Respond to This

Exercises for fingerpicking

After a couple of years focusing on playing electric with a pick, I'd
like to devote some time to learning how to fingerpick on a steel
string acoustic.

I've started out with some lessons on basic Travis picking. Are
there any other exercises anyone can recommend to help with
acoustic fingerpicking?

Thanks.
Responses
Respond to this

Re: Exercises for fingerpicking

10/28/2008 10:03 PM

Steve Ebisuzaki (461) wrote:

Hi, there are some good classical studies on arpegios or finger rolls. but to start just take some of those basic travis picking patterns that you have and apply them to some easy three chord songs-Knocking on Heavens Door or better yet Simple Man.Or any that you can find. The idea is to keep it simple and get your right hand patterns to feel comfortable and fluid during chord changes also while picking simple songs see if you can find the melody within the chords as you play. with simple songs some times the melody is right there.Good luck and have fun.--Steve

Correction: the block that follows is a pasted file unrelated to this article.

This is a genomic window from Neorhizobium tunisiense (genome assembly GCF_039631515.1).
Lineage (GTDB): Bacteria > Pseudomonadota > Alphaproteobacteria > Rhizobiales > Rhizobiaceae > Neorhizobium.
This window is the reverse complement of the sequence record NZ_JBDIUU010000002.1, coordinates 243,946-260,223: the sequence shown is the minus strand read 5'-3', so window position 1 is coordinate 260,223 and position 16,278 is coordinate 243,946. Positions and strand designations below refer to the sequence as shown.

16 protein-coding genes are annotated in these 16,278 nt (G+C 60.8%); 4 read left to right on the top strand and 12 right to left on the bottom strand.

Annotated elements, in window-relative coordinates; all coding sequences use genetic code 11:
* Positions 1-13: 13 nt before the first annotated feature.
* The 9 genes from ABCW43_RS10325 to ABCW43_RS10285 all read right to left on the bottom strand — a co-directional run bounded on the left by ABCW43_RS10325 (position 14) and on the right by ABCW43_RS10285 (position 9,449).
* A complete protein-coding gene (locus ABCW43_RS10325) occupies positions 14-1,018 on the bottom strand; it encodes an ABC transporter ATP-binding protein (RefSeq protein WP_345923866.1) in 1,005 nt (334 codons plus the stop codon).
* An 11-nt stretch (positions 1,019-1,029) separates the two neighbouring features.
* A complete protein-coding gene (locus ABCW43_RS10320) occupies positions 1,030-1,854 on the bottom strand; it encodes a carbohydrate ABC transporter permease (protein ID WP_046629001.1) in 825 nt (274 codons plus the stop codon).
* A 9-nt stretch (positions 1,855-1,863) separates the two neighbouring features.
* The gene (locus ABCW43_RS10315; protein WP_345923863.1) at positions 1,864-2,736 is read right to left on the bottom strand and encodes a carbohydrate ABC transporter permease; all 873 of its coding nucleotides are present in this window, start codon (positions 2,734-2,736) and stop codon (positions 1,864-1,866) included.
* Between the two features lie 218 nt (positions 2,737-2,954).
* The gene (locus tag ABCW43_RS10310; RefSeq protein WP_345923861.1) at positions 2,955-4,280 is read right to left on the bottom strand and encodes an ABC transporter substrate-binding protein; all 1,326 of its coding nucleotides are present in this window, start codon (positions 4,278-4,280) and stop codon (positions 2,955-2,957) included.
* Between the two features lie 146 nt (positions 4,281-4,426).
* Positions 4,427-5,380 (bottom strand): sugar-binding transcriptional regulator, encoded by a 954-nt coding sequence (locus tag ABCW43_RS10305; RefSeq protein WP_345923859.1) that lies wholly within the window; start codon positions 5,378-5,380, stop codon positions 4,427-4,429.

Respond to this

Re: Exercises for fingerpicking

10/28/2008 10:39 PM

Tom Cavanagh (2608) wrote:

Redmond:

I'd recommend checking out Giuliani's '120 Right Hand Studies'. They're 120 arpeggio studies, all moving from one measure of C to one measure of G7, then repeating. It may sound monotonous, but there a ton on of right hand picking patterns/arpeggio formulas and a wide range of rhythms covered.

Tom

Respond to this

Re: Exercises for fingerpicking